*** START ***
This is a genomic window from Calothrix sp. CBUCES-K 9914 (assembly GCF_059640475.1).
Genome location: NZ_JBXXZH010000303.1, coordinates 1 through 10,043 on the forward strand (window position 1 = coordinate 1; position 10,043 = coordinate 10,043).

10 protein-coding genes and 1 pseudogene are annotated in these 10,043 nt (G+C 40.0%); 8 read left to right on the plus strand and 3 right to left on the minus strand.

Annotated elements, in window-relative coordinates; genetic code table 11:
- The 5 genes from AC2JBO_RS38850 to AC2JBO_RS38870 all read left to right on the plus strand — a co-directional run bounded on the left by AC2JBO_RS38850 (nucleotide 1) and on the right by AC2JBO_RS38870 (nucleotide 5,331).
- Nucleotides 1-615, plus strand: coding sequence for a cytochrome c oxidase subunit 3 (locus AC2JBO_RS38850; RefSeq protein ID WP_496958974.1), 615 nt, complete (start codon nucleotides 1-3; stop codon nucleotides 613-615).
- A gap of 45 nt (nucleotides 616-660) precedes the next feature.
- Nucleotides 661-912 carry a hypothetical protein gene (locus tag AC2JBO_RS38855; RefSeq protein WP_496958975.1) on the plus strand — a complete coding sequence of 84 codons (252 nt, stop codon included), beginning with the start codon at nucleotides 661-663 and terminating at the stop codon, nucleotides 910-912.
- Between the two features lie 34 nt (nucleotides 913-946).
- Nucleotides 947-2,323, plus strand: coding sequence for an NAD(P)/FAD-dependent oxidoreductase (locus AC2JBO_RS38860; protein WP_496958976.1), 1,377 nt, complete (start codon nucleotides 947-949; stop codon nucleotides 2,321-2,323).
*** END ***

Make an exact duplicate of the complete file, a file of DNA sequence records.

This is a genomic window from Calothrix sp. CBUCES-K 9914 (assembly GCF_059640475.1).
Genome location: NZ_JBXXZH010000303.1, coordinates 1 through 10,043 on the forward strand (window position 1 = coordinate 1; position 10,043 = coordinate 10,043).

10 protein-coding genes and 1 pseudogene are annotated in these 10,043 nt (G+C 40.0%); 8 read left to right on the plus strand and 3 right to left on the minus strand.

Annotated elements, in window-relative coordinates; genetic code table 11:
- The 5 genes from AC2JBO_RS38850 to AC2JBO_RS38870 all read left to right on the plus strand — a co-directional run bounded on the left by AC2JBO_RS38850 (nucleotide 1) and on the right by AC2JBO_RS38870 (nucleotide 5,331).
- Nucleotides 1-615, plus strand: coding sequence for a cytochrome c oxidase subunit 3 (locus AC2JBO_RS38850; RefSeq protein ID WP_496958974.1), 615 nt, complete (start codon nucleotides 1-3; stop codon nucleotides 613-615).
- A gap of 45 nt (nucleotides 616-660) precedes the next feature.
- Nucleotides 661-912 carry a hypothetical protein gene (locus tag AC2JBO_RS38855; RefSeq protein WP_496958975.1) on the plus strand — a complete coding sequence of 84 codons (252 nt, stop codon included), beginning with the start codon at nucleotides 661-663 and terminating at the stop codon, nucleotides 910-912.
- Between the two features lie 34 nt (nucleotides 913-946).
- Nucleotides 947-2,323, plus strand: coding sequence for an NAD(P)/FAD-dependent oxidoreductase (locus AC2JBO_RS38860; protein WP_496958976.1), 1,377 nt, complete (start codon nucleotides 947-949; stop codon nucleotides 2,321-2,323).